Today’s reading, the very first reading of this adventure, is Genesis chapters 1 through 4.
Genesis is a Whirlwind!
This reading was very familiar to me. I learned about the story of creation in church, Sunday school, church camp, and through plenty of depictions in the media.
What I didn’t know, however, is that the story of creation is, like, two pages long. For some reason, I had the notion that the story of creation took up many chapters in the Bible. I was wrong. We whip through all seven days of creation (including rest day) in chapter 1, Adam and Eve are covered in chapter 2, chapter 3 takes us through the apple fiasco, and chapter 4 brings us home with Cain and Abel. Each chapter is only about two pages long.
Genesis 1: The Story of Creation
As I said, this is a very familiar story to me. The references to “let there be light” and “God saw that it was good” were frequent in my church education. Again, I’m just shocked it only lasts two pages.
This story brings up a hotly debated topic: how was the world created? I’m not here to argue about things that happened either 6,000 or several billion years ago. But I will say that this version of the Bible (NIV) made me happy in its approach to this subject. In a footnote, it states:
“The biblical view of creation is not in conflict with science; rather it is in conflict with any worldview that starts without a creator.”
Genesis 2: Adam and Eve
God creates man. Man needs a companion. God creates woman from man’s rib. God gives man and woman (Adam and Eve) run of the whole Garden of Eden, except the tree of knowledge.
Chapter 2 brings us to another hefty topic: gender disparity! My instinctual reaction when I read this chapter is along the lines of, “Of course man was made first and woman was made from him. Just starting off the world with men on top. ‘Man’ is created in the image of god, but not ‘Woman.’ Typical.” But that’s me bringing my own biases, experiences, and worldviews into the reading, which I’m actively trying to avoid.
A fun anecdote. I remember being very young, having just learned about where babies come from, and also being familiar with the story of Adam and Eve. I began questioning how a world that started with two people could become a world with a lot of people. Now that I knew how babies were made, I knew two parents plus two sons (minus one son…spoiler alert) didn’t equal great things for future generations.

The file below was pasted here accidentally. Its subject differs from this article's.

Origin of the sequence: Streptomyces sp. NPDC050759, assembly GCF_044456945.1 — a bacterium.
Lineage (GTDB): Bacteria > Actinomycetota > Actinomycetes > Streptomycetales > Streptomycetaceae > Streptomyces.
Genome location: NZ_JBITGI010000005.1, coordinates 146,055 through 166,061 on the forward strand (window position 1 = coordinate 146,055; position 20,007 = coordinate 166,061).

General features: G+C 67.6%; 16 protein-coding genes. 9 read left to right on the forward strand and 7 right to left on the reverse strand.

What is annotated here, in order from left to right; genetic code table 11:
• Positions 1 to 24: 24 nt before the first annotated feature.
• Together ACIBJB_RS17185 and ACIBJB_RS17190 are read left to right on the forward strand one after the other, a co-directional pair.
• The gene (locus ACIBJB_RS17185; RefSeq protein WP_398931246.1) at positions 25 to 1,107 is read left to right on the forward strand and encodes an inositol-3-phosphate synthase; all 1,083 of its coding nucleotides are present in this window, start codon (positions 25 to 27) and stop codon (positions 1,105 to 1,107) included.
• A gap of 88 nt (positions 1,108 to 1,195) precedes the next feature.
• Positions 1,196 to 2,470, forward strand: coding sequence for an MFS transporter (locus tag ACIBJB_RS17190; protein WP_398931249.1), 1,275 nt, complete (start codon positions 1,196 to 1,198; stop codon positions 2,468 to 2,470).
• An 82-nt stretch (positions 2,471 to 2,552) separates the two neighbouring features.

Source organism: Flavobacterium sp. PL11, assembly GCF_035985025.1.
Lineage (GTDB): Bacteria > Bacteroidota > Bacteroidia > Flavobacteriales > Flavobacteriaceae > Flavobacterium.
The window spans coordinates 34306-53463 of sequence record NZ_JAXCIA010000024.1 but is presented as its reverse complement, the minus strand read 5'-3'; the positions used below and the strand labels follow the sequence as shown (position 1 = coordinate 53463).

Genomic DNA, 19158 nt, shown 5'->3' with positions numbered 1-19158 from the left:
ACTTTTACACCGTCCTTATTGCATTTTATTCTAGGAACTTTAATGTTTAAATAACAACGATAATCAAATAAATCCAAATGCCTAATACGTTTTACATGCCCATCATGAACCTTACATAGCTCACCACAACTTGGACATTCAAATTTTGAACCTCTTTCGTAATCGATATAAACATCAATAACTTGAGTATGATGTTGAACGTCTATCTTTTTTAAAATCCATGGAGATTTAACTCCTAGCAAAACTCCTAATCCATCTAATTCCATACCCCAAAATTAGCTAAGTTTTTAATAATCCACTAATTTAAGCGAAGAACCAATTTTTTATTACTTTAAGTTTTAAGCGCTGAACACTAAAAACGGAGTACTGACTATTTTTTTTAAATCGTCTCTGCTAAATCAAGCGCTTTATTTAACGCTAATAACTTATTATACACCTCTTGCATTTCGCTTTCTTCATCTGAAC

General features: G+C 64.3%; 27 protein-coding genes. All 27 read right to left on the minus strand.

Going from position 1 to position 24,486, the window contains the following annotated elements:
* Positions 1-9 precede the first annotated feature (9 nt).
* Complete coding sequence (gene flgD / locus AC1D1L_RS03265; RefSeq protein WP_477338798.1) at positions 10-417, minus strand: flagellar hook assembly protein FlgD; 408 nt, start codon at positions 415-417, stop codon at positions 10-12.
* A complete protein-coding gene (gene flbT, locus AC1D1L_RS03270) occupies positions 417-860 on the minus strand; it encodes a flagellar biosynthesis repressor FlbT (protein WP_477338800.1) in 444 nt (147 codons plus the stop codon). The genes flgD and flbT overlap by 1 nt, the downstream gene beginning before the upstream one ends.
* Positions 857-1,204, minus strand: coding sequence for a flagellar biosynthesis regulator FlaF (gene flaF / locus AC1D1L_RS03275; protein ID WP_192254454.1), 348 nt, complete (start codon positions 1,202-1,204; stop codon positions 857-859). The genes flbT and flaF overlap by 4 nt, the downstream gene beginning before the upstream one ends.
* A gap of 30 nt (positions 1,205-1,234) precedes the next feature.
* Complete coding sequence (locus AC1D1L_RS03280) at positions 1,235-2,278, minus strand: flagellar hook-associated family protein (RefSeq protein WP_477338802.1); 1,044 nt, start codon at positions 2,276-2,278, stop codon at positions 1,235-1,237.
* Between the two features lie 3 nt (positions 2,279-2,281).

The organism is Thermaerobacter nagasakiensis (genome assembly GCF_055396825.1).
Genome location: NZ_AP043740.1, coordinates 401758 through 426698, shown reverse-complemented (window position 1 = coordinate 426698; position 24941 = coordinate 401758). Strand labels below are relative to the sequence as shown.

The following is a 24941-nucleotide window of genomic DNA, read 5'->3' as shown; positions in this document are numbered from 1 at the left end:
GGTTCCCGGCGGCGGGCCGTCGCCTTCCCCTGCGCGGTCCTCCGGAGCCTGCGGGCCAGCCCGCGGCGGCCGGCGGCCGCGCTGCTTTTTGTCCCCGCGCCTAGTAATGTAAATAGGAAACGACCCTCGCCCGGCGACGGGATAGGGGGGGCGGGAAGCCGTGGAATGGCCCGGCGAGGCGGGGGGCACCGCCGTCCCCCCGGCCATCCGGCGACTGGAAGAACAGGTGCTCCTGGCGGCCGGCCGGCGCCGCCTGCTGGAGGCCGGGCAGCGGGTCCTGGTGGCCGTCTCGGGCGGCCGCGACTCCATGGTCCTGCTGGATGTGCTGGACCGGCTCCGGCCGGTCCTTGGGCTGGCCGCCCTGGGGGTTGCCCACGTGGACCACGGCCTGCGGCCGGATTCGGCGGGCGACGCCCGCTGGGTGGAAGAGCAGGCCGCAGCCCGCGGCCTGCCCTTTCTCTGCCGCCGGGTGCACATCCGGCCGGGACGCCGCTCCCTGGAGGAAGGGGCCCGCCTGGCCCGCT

Genesis 3: Sin
Fun fact: the word “sin” isn’t even in this chapter, even though it’s the story of Adam and Eve eating from the tree of knowledge.
This chapter is harsh and, as is the pattern, brings up another big topic: I don’t like the thought of a vengeful god. Apparently we’re not to the part about forgiveness yet because God is punishing Adam and Eve all over the place for this one.
I also dislike the blatant overtones that the sin of mankind is the woman’s fault. Sure, Eve got tricked by the snake. Sure, Eve offered the fruit to Adam. But Adam had the same instructions as Eve. And then Adam hides, claiming he’s doing so because he was naked. When just 10 lines before he was happy as a clam being in the buff.
This all feels like an overreaction by God and a blame-game by Adam.
The winner for least favorite quote of the chapter goes to: “Your desire will be for your husband, and he shall rule over you.”
Genesis 4: Cain and Abel
Murder! I love a good true crime story. Again, I thought the story of Cain and Abel would be more of a short story…not one page.
The murder part didn’t end up being the most intriguing part of chapter 4. We start to get into marriage and births in the family.
“Cain lay with his wife, and she became pregnant…”
OK, wait. Who is Cain’s wife? At this point in the story, I thought we only had three living characters (because of the whole Abel was murdered thing): Adam, Eve, and Cain. I’m very confused.
The chapter continues to discuss Cain’s sons, his sons’ wives, and his sons’ sons. Where did all these women come from? They just popped up out of nowhere.
In reading this chapter, I have a theory, though. Only sons are discussed (well, one “sister” is mentioned far down the ancestral line); never daughters. Women are only talked about in terms of being wives and mothers (and that one sister). Maybe Adam and Eve had a daughter and she wasn’t talked about because she’s female? But then does that mean that Cain’s wife is his sister?
I’m actually really curious about this now. I’m going to research this, and I’ll discuss my findings in a behind-the-scenes video.
The Adventure Continues
So at this point we have creation, sin, murder, and mayhem—and I’m only on page 8.
Now I’m truly questioning why I thought these stories took up so much more real estate than they actually do. Is it because they loom so large and are told over and over? Something to ponder.
Frankly, I’m not sure what’s left in Genesis, but I’ll be here for another 14 days and 46 chapters.
See you tomorrow!
Thoughts on these four chapters? Tell me in the comments!
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